It’s a reasonable assumption that “location, location, loca- tion” plays a role for many students who choose The Richard Stockton College of New Jersey. That decision
occurs for a variety of reasons.
First and foremost is the natural beauty of the campus.
Stockton’s strategic location in the Pine Barrens of southern
New Jersey ensures that its beauty will be protected and that
its well-known program in environmental studies will be nurtured. The 1,600-acre campus, known as New Jersey’s “green”
college, includes two small lakes, a natural arboretum, a wildlife observatory, and a marine field station.
Add the back bays of the Jersey coastline and the beaches
of the Atlantic Ocean, and you have a winning combination for
recreation and a respected marine sciences program.
Socializing opportunities abound with some of the most
famous boardwalks in the world right down the road. Ocean
City, a traditional family vacation spot, provides a wealth of
summer employment positions for students. Atlantic City, a
world-class resort area, abounds with posh eateries, celebrity
chefs, luxurious hotels, magnificent spas, star-studded entertainment, must-see sporting events, and spectacular gaming
floors. Internships and part-time, career-oriented jobs are a reality for students interested in fields such as hospitality management and tourism.
There are obvious pros and cons when studying in what
some consider a perfect party environment. After 23 years
as a senior student life administrator in a resort college
community, I can say the pros definitely outweigh the cons.
Let me explain.
The town–gown concept has a rich history in higher education. We usually don’t hear about it unless a neighborhood is
being affected by students and their sometimes noisy and less-respectful antics. While those behaviors will continue to happen, they certainly are not the norm for our college community.
The symbiotic relationship between our local township and
the larger community is strengthened by the presence of the
college. It is a true laboratory for community living, learning,
It’s fairly intuitive that living, working, and studying so close
to a casino town can present distractions as students move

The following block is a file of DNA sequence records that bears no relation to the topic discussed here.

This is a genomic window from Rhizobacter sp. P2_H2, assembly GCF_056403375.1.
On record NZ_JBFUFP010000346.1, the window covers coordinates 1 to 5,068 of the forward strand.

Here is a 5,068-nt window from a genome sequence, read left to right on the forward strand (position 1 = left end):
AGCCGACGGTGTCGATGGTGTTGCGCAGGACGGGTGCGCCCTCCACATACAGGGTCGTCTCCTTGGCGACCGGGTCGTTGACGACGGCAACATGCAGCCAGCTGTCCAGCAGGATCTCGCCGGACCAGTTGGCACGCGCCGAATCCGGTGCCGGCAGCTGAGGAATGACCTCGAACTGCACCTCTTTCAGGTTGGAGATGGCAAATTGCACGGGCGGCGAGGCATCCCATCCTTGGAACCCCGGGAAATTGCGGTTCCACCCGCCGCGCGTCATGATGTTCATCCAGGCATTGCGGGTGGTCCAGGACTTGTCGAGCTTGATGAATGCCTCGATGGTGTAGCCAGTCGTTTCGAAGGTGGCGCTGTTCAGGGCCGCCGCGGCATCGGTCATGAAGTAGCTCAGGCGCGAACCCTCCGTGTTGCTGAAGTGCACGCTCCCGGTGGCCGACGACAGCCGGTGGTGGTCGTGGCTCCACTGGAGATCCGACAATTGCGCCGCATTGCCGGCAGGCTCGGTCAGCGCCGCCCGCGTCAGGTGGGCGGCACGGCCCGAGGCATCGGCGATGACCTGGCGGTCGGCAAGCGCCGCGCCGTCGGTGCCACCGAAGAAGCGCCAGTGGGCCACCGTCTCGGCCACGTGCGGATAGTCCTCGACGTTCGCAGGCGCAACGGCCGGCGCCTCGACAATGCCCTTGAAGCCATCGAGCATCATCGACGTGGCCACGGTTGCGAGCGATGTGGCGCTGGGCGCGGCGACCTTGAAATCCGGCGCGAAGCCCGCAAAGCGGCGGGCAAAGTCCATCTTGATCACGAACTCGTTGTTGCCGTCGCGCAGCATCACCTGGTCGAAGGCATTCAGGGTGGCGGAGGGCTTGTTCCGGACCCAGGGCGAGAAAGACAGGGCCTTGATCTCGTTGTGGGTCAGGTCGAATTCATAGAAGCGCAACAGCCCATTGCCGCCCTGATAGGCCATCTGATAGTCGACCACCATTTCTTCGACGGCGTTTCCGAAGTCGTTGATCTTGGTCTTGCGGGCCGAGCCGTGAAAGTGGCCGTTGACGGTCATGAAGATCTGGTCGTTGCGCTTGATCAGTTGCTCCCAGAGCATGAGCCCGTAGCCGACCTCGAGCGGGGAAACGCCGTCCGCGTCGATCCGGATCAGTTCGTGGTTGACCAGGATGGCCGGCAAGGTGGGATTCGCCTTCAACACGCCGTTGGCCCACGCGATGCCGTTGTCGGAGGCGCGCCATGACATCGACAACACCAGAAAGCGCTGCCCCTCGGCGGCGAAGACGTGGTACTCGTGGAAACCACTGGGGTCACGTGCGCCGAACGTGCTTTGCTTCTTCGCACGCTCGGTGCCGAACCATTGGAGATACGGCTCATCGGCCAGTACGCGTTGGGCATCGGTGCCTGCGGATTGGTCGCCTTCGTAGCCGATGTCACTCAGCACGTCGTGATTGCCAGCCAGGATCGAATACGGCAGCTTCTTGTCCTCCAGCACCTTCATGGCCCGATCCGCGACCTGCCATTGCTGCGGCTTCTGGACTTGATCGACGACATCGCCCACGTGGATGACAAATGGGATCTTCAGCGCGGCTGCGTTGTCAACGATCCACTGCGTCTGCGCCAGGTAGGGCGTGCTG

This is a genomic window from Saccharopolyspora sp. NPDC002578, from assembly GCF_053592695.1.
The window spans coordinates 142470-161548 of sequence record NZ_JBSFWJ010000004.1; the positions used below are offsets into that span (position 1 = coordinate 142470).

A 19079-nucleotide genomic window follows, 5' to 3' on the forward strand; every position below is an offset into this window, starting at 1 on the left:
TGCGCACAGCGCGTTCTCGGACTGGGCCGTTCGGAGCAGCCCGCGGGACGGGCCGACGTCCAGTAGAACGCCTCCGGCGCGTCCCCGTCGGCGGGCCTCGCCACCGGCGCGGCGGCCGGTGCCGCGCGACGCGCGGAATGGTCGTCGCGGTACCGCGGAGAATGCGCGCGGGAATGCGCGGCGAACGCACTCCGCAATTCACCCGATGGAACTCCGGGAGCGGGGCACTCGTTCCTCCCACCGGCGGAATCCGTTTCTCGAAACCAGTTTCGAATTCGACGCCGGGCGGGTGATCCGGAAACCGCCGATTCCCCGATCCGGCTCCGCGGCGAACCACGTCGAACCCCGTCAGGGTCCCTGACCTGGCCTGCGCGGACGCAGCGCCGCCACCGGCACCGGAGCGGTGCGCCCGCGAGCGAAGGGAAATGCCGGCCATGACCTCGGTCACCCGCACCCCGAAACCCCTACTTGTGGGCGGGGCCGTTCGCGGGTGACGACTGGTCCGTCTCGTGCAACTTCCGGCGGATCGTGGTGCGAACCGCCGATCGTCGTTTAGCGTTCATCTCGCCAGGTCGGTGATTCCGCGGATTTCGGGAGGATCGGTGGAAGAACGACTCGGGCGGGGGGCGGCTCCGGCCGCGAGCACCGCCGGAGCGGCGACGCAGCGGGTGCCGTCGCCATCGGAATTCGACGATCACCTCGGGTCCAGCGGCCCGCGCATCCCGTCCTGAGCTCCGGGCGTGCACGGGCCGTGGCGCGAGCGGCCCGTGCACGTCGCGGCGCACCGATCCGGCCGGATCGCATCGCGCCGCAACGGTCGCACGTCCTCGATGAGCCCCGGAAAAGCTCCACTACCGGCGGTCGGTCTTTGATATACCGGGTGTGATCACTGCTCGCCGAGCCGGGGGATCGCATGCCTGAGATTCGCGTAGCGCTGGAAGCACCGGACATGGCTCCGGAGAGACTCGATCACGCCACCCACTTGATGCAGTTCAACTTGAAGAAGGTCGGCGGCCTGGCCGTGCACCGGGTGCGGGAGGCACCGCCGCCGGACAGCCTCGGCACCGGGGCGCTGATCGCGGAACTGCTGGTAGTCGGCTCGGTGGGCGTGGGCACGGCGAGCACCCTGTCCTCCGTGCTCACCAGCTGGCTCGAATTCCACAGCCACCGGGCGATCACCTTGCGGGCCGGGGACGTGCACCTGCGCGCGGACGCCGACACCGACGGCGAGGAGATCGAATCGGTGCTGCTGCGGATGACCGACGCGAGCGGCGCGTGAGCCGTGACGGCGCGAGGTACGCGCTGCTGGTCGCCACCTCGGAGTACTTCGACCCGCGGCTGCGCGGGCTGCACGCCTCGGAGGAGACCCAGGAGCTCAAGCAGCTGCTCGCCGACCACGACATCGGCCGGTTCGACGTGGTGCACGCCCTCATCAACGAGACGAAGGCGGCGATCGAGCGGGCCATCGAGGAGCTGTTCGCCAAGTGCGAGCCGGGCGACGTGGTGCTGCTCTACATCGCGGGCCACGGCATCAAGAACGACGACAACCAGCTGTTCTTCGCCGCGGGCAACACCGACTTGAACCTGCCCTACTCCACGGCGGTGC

forward with their academic and career agendas. Yet, the resort
nature of our location has actually contributed to many positive
student life initiatives.
Only about one-third of the students attending Stockton are
true commuters who live in the immediate vicinity. The majority of students either resides on campus or rents apartments
close to campus, sometimes near the beach. The summer
Stockton College students take advantage of the boardwalks,
beaches, and cultural opportunities of nearby Atlantic City
rental season for vacationers actually helps students rent prime
real estate off season, specifically September through May.
Returning to your rented beach home to study or have friends
over is a perk.
Some are concerned that students can be negatively
impacted living and studying so close to a casino environment.
It is true that this environment may exacerbate student addiction issues, including chronic gambling. However, the advent
of Internet technology combined with legal and illegal sports
betting opportunities has extended this environment to society
It is true that alcohol is incorporated in the lifestyle of college
students, whether we like it or not. Free drinks provided on the
casino floor do not help our cause for promoting responsible
drinking. However, we have programs in place to assist those
who might have gambling and/or alcohol addictions, and our
heightened sensitivity aids in both proactive and reactive efforts.
I am not aware of many students who fall prey to these issues
simply because of our proximity to the casino environment.
As far as the co-curriculum, the opportunity for engaging
campus life programs throughout the year is infinite. Our
proximity to Philadelphia (less than one hour) and New York
City (less than two hours) makes our location even more desirable. Academic and service-oriented projects operate through
student life areas to ensure that the local community benefits
from our students, as well. Our days of service routinely involve
the rescue missions and shelters that invariably cohabitate with
resorts. For example, our students, faculty, staff, and administrators can be found serving food in a nearby soup kitchen.
When our faculty band performed their latest gig to raise
money for scholarships, it wasn’t held in the gym—it was held
in Atlantic City at the House of Blues.
Studying and preparing for a career in a resort community
definitely has advantages. I believe that Stockton students
and the general community benefit from having each other
Joe Marchetti is vice president for student affairs at The Richard
Stockton College of New Jersey.